Phoenix budget would prevent steep service cuts
Phoenix City Manager Ed Zuercher.(Photo11: Nick Oza/The Republic)
Story HighlightsZuercher plan would require no cuts in services to residentsAll city unions would have to accept a pay and benefit cutA new tax would increase water bills by $1.50City Council members will vote on the budget May 20A final city budget plan released Thursday by Phoenix City Manager Ed Zuercher would spare the senior centers, pools and public programs that residents mobilized to save amid a fiscal crisis, instead balancing the budget through employee pay cuts and a tax increase.
The city faces a $37.7 million budget hole the upcoming fiscal year, and Zuercher had warned the city might need to scale back community centers, fire prevention inspections and other expenses to erase its red ink.
Zuercher’s new budget plan avoids those cuts if all of the city’s employee unions accept a 1.6 percent across the board pay and benefit cut, saving $16.5 million. Tax and fee increases would bring in an additional $11 million, including a new $1.50 monthly tax based on water meter size.
But the plan faces fierce opposition from some City Council members and two employee unions the police officers and another representing skilled and technical workers. Hundreds of union members filled a city hearing Wednesday night to rail against the proposed cuts and demand pay raises.
Zuercher said the proposed compensation cuts, combined with efficiency savings and other financial maneuvers, are enough to balance the city’s $1.15 billion general fund. Phoenix must fix its deficit before the new budget year starts on July 1.
“My basic message on the budget this year is that shared sacrifice saves city services,” Zuercher said, responding to demands for additional employee pay raises. “If everyone does something, no one has to do everything. That is the highest priority here: preserving services.”
Council members and Mayor Greg Stanton have final say over the budget. They will debate its merits and make changes over the next three weeks.
Thousands of residents filled hearings across the city last month to oppose service cuts Zuercher outlined in his draft budget. Many complained the city was attempting to erase its deficit at the expense of the most vulnerable, including low income children who use public pools and older residents who rely on the meals and support they get at senior centers.
Maryvale resident Al DePascal, who spoke out at the budget hearings, was relieved when he heard Zuercher’s plan would not close recreation centers and eliminate parks staff in his neighborhood.
DePascal mentors children through an after school program and fretted that the potential cuts would leave m omega watches any without a haven.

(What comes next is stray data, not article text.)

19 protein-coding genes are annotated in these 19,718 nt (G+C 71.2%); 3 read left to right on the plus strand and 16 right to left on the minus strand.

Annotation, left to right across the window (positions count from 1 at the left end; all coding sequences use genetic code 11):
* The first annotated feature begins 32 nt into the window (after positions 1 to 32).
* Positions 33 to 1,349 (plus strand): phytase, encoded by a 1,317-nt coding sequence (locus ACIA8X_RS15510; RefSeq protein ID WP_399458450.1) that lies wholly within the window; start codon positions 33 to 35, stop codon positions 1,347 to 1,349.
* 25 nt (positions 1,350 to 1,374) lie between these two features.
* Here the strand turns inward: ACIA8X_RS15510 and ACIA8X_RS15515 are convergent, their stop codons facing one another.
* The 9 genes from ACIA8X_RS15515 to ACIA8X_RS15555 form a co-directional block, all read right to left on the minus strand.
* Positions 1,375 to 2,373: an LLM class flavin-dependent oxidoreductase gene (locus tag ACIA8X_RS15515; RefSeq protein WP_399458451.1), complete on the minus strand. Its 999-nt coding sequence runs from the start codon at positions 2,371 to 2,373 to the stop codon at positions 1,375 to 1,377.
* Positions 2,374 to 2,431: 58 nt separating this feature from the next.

“Where would they go?” DePascal asked. “That was what kept me out of a gang. It’s a trickle effect. They turn to vandalism, graffiti, (or) they start stealing.”
However, many Phoenix employees contend Zuercher’s budget will harm the city by punishing its employees who have been strained by compensation cuts and hiring f omega watches reezes dating back to the Great Recession.
Three of the city’s five unions with collective bargaining rights have accepted two year contracts that include pay and benefit cuts, though some are pending ratification of members.
The police officers union and the union representing skilled workers, such as mechanics or electricians, have refused to accept the same deal, demanding pay and benefit restorations and across the board raises.
It’s unclear where several council members stand on the issue.
If the unions and Zuercher can’t resolve the unprecedented impasse, city leaders could be forced to impose new contracts at their meeting next Wednesday.
Will Buividas, chief negotiator for the 2,4 omega watches 00 officers represented by the Phoenix Law Enforcement Association, argues they should not take additional cuts an omega watches d receive a 3.6 percent raise in the second year of the new contract, as an independent fact finder suggested. He said police should be treated differently due, in part, to the dangerous nature of the job.
“We can talk about shared sacrifices all we want,” Buividas said. “But nobody in the city, except for my guys, runs to gun fights. Protect those who protect you.”
Zuercher said the city has a long standing practice of treating all employee groups the same during negotiations.
Furthermore, the council already adopted a labor contract for another union that includes a “me too” clause, stating its members must receive the same raises or cuts as other unions. City leaders would likely have to impose a new contract to invalidate that.